Texas traveled to Fort Worth a month ago to take on a struggling TCU team that had lost each of its first eight Big 12 games. What many expected to be an easy win for the Longhorns wound up being a back-and-forth contest, with Texas eking out a close victory.
Four weeks later, the Horned Frogs come to Austin under very similar circumstances. TCU is still winless in conference play, having now lost 16 straight against league opponents. Nonetheless, last month’s contest was proof that the desperate Horned Frogs can’t be taken lightly.
“Any team can beat you any given night,” junior forward Jonathan Holmes said. “We have to bring our A-game because they’re going to come in here needing a win, and that’s what we have to expect.”
TCU’s Big 12 tribulations are likely a testament to the strength of the conference more than the team’s inadequacies. Head coach Trent Johnson’s team was 10-3 against non-conference opponents but fell victim to the challenge of playing in the nation’s toughest league.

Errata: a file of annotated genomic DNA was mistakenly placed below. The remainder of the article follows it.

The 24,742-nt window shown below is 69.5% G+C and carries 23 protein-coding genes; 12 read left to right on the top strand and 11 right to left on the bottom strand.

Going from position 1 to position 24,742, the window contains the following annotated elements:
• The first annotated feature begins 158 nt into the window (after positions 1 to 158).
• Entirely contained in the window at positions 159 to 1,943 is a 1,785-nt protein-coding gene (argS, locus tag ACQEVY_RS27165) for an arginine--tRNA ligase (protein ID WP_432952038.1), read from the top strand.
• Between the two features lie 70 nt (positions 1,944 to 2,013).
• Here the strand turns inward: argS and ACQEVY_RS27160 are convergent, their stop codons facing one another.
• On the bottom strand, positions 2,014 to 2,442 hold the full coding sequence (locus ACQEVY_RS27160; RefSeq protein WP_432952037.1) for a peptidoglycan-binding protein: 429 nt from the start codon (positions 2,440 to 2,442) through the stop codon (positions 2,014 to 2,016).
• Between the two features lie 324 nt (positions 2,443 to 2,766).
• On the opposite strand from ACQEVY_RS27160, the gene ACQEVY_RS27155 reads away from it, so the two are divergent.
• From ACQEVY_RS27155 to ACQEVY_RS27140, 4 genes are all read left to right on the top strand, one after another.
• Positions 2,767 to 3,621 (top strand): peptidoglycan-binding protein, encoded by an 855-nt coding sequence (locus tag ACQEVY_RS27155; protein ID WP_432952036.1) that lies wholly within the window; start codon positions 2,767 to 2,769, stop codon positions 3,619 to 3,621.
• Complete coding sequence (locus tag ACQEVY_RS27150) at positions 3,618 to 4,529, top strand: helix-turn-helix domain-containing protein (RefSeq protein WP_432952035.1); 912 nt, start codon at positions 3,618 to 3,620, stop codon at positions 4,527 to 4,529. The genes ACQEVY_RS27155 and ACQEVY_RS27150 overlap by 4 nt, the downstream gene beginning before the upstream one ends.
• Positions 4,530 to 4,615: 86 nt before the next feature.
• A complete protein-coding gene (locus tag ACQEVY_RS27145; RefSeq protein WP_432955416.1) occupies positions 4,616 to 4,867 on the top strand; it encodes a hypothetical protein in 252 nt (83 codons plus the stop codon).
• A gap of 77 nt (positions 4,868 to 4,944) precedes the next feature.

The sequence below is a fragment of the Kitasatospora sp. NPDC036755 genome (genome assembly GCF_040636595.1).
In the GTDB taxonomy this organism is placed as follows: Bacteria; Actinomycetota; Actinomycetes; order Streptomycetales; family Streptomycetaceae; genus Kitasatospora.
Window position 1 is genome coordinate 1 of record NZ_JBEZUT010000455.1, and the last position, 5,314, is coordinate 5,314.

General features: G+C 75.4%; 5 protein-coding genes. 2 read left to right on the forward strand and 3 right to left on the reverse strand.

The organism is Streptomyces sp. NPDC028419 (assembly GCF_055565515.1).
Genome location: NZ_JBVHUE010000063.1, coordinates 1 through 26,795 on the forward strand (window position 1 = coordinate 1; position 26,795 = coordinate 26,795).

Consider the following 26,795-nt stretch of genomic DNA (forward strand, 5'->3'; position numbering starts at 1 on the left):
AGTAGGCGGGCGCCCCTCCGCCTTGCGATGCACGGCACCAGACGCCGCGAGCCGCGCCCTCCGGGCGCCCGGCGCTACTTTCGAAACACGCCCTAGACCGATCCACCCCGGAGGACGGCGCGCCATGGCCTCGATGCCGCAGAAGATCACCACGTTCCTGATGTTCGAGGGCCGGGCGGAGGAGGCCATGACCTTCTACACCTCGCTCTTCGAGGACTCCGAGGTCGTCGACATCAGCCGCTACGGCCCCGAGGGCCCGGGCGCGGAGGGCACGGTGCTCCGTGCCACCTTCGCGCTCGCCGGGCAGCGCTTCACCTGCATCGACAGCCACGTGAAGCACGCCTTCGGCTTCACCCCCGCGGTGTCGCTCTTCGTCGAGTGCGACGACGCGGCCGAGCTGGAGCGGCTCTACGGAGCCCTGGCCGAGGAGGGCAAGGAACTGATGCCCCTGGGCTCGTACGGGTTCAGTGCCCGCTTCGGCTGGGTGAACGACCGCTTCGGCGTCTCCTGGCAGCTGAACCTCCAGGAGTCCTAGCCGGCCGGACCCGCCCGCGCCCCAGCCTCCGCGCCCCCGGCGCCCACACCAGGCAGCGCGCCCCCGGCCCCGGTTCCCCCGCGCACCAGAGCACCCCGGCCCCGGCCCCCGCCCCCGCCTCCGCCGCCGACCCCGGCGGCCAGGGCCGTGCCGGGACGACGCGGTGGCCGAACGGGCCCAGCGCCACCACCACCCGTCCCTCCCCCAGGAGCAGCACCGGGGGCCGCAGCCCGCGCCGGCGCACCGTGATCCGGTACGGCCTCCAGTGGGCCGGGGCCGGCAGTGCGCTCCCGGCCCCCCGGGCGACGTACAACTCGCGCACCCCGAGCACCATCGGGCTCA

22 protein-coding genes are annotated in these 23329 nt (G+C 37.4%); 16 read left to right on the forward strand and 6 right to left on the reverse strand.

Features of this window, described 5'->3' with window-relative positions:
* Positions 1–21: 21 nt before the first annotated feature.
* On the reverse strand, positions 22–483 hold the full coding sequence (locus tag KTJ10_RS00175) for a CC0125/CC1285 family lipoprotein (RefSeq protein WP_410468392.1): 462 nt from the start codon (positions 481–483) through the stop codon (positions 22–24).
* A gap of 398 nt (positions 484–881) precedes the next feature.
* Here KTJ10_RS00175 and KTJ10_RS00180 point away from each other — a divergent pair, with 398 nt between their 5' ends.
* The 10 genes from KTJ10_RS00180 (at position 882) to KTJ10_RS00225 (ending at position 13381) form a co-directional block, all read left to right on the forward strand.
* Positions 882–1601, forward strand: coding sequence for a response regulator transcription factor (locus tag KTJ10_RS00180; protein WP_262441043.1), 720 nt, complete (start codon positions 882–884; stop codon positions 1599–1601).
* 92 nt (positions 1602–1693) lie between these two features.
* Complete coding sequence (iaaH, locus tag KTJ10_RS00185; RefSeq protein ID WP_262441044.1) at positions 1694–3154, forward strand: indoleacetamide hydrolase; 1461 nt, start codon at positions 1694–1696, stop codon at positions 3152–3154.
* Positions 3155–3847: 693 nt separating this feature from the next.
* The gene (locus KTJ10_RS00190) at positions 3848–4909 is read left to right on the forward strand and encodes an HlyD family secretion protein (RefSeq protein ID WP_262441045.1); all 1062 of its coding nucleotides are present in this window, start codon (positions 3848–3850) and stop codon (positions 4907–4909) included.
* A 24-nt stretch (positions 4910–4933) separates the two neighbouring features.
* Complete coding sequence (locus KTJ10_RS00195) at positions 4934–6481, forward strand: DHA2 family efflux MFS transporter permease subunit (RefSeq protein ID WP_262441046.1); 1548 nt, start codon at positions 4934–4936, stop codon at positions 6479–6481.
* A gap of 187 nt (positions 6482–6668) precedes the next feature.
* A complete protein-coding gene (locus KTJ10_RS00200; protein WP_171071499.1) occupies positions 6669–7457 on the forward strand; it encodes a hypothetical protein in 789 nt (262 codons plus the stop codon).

“People look at TCU like they’re not a good team just because they haven’t won a game in conference,” Holmes said. “But those people forget how good the Big 12 really is.”
For Texas, the final two games of the season are crucial. Currently fourth in the Big 12 standings, the Longhorns have an opportunity to move up to second or third if they can defeat TCU and Texas Tech, who sit last and second to last in the conference, respectively.
The difference between finishing third and fourth in the league is huge, considering Kansas is clearly a cut above the rest of the Big 12. If Texas can move into second or third, they wouldn’t have to play Kansas until the Big 12 championship game. If they finish fourth, though, they would meet Kansas in the semifinals.